1. Jeff

    I think plugins that use dashboard widgets can be useful. Ones like Joost’s may not be “useful” but for a calendar/event plugin, seeing upcoming events would be useful.

    I certainly hope that CORE doesn’t remove the ability, but I do hope that programmers use the API correctly so they can be turned off.


  2. John P. Bloch

    Besides the fact that it creates an inconsistent UX in the dashboard, I hated the Yoast widget immensely because it slows the load time to a crawl by making remote requests in the php every load instead of either caching the results in a transient or using AJAX to pull the data in without affecting page load time (you know, like all the other feeds in the dashboard).


  3. scribu

    I think the Right Now dashboard widget added by bbPress is a positive example: it displays useful information about your site, which is what the dashboard screen is for.

    Yoast’s promo widget, not so much.


  4. Piet

    I think what a lot of people tend to forget is that WordPress websites are not only used by individual bloggers.
    There are plenty of people, myself included, who build websites for others, mostly companies.
    Now with that in mind, what do you think I do with these rotten widgets? You think I (want to) show them to my clients?
    Of course I already fully customize the dashboard for my clients, but all those widgets just bring additional work that is completely unnecessary to begin with!

    And as we’re on the topic of adding crap to the dashboard, you might as well also touch on the mess plugin developers are starting to make of the Toolbar!

    For both the widgets and the toolbar menus we need as an absolute bare minimum the choice of turning them OFF. Better even would be off by default and the choice of turning them on. Ideal scenario would be not there to begin with.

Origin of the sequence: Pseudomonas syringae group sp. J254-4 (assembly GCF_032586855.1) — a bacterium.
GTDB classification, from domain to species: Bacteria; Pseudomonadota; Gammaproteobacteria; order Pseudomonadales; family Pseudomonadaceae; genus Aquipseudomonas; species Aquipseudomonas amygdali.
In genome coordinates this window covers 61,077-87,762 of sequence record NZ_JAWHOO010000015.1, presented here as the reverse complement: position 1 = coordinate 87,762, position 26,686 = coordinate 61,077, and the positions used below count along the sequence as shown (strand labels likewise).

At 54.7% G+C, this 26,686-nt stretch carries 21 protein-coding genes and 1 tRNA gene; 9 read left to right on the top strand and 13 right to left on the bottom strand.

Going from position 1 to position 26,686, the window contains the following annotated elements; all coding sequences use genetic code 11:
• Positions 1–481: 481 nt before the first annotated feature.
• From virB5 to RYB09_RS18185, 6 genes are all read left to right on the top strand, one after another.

5. Dave Doolin

    If the widget serves a direct, useful purpose to operating the site, I’d like to see them stay or at least be optional. For example, Janis Elst’s Broken Link Checker plugin provides a stupendously convenient (for me) dashboard widget; checking the link status is part of my periodic chores list.


  6. Kurt

    Piet’s argument is valid and so is Dave’s. I’d lean toward an option to turn on a specific dashboard widget. Default would be off for all. Same for the admin toolbar.


  7. Matt

    I agree that we should be given the option.

    There are some widgets that do provide very useful information in the dashboard.

    On the news site I run I really like seeing the recent searches and searches that came up empty as soon as I log in as it prompts me to do something about it.

    As someone that also develops themes for clients though I hide pretty much everything to keep the UI as simple as possible, so the ability to choose would simplify everything for me.


  8. Lorenzo

    I’d really prefer to see an option to disable it. When I log in to my WordPress, I do glance over to see if there are any interesting links.



  9. arena

    Want to get rid of those widgets for good. Try DashPress … http://wordpress.org/extend/plugins/dashpress/


  10. Adam W. Warner

    @Piet – agreed Piet…CHOICE is the key…


  11. Paul Gibbs

    I nuke all dashboard widgets from high orbit.


  12. Vladimir

    Plugin user should decide to place widget on his dashboard or not, and plugin should have an option top help user realize his decision.
    As for “Latest from Yoast” widget, I had similar metabox with ‘recent post’ from my site at my plugins settings pages some time ago, but finally fully removed them, to not bother users of my plugins. If someone really wish to read recent posts, he will subscribe to site RSS or visit it himself.


  13. Chris Wallace

    I don’t see anything wrong with a Dashboard widget if the information is related to the plugin that created it. I know plenty of folks who want to stay updated. If it’s purely self-promotional, then yeah – nix it.


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